Jams ahead for wireless LANs

The spectrum used by the LANs' signals is expected to become crowded so quickly that companies could find themselves replacing all of their wireless equipment in just two to three years, as wireless technology is forced to move to less-obstructed, higher frequencies.

"At some point, this band will get filled up. It will be perceived as a garbage band, and then we'll move to 5 GHz," said Phil Belanger, vice president of wireless business development at Wayport in Austin, Texas, which plans to install wireless LAN networks in 20 airports this year.

Wireless LAN users - who enjoy speeds of 11M bit/sec. and network connectivity without cables - share the 2.4-GHz frequency band not only with other wireless LAN users but also with other devices. These range from microwave ovens to cordless phones to short-range Bluetooth devices, designed to provide wireless connections between laptops and printers.

In addition, major network equipment vendors have developed wireless LAN products for home offices, providing mobility for laptops equipped with $99 wireless LAN cards.

These and other developments are expected to drive 41% growth in the wireless LAN market over the next two years, peaking at 33.9 million units in 2002, according to Cahners In-Stat Group in Newton, Massachusetts.

David Ziembicki, chief technology officer at Global Digital Media.com in Boston, which is installing wireless LANs in airports in Boston and Philadelphia, said his company has "concerns about interference" in the 2.4-GHz band.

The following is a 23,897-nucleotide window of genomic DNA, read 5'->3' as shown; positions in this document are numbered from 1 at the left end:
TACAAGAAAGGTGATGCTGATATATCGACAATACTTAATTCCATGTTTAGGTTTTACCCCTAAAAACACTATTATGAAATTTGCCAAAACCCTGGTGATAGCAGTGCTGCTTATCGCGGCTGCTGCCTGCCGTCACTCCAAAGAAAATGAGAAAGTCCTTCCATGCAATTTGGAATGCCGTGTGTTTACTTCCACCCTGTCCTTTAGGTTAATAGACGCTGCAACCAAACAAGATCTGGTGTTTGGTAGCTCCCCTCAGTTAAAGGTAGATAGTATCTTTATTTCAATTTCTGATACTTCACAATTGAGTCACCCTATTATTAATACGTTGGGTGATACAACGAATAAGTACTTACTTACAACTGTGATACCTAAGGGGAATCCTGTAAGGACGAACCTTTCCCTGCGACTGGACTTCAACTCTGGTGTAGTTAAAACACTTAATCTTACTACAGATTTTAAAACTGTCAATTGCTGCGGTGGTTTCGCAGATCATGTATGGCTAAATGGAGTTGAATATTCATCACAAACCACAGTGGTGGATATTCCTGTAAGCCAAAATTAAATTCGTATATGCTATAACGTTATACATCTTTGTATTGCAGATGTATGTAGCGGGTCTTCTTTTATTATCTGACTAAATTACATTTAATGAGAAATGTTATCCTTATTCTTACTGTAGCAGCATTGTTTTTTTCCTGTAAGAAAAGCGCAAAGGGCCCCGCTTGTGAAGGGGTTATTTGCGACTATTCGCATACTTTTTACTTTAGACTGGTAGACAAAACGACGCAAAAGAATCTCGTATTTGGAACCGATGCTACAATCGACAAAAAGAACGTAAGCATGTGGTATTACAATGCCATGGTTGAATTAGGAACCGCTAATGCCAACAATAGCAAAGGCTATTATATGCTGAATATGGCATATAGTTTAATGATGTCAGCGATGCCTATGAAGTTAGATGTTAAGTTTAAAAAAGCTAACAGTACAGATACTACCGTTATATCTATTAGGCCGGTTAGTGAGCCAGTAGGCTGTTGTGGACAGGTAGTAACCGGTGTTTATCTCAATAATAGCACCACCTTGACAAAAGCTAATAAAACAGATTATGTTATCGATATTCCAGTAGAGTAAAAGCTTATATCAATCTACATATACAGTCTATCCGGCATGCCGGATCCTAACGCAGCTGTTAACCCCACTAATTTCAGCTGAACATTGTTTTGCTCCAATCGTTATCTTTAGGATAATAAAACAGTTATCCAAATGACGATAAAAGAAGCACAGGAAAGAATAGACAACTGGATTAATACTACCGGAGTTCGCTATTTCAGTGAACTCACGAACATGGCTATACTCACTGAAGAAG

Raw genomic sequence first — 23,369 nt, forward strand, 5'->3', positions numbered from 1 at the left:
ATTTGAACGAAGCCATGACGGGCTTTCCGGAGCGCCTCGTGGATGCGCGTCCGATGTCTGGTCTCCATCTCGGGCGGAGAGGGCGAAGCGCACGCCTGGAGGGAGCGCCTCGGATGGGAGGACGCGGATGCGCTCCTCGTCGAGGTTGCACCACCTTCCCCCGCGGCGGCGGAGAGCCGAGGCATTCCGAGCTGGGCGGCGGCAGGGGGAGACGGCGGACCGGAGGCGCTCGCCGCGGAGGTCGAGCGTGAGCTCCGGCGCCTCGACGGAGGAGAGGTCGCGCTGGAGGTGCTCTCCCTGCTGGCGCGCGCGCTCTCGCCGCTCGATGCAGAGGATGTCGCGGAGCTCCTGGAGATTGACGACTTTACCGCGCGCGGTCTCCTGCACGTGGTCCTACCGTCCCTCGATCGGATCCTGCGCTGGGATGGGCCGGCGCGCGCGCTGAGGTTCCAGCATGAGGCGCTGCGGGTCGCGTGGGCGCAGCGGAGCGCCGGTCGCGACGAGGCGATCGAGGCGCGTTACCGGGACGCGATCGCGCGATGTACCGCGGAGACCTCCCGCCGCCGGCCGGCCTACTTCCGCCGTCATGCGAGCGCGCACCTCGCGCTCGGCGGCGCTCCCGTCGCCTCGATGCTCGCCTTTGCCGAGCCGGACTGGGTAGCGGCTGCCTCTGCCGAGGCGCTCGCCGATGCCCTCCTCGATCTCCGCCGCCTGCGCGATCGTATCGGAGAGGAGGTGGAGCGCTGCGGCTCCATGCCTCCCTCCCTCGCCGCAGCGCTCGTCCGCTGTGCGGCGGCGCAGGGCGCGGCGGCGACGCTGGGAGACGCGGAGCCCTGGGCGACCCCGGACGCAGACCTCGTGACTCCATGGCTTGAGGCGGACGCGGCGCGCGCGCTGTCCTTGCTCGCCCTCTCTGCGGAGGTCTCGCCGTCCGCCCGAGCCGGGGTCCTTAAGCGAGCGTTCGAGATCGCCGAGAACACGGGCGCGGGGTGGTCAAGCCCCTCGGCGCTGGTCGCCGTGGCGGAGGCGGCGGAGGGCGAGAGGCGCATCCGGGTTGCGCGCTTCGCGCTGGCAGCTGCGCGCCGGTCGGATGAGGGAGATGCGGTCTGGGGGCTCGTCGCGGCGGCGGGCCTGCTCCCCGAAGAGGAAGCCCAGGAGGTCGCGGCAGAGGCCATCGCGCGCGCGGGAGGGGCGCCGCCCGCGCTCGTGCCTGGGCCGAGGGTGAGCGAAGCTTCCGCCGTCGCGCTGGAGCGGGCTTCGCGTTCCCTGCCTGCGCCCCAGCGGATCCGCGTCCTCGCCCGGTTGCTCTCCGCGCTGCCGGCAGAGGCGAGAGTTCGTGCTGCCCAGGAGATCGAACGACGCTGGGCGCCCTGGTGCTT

He suggested that corporate information technology managers considering deployment of a wireless LAN "conduct a site survey like we do to determine existing sources of noise and frequency interference" and then work to alleviate as many of those as possible.

Brent Miller, a senior engineer at IBM's pervasive computing division in Research Triangle Park, North Carolina, said anyone planning to use 2.4-GHz wireless products "needs to account for interference," including static between Bluetooth and wireless LANs. But "under the worst of circumstances," he said, "performance degrades gracefully."

Jan Haagh, wireless product manager at Lucent Technologies' Orinoco division in Utrecht, Netherlands, said wireless LAN manufacturers need to design systems "that can cope with microwave ovens.... They power on and off, and we have a way to make our packets smaller so they can squeeze between the pulses of the microwave." Interference from other devices operating in the 2.4-GHz band could cause a degradation in performance from 15% to 30%, said Haagh.

Mike Francini, director of the wireless LAN business unit at San Jose-based Cisco Systems, recommended that corporate IT managers hire a radio frequency consultant before installing a wireless network; Cisco offers such consulting services as part of its wireless LAN offerings.

Adopting a "defensive" strategy before installation should help manage problems, Francini said.

Dewayne Hendricks, CEO of Dandin Group in Fremont, California, serves on a Federal Communications Commission advisory group that's looking into interference on the 2.4-GHz band.

Hendricks said he believes that crowding will become so severe within a short period of time that 2.4 GHz "will only work outside of urban areas.... The FCC is getting complaints about interference, and this is a real issue today."

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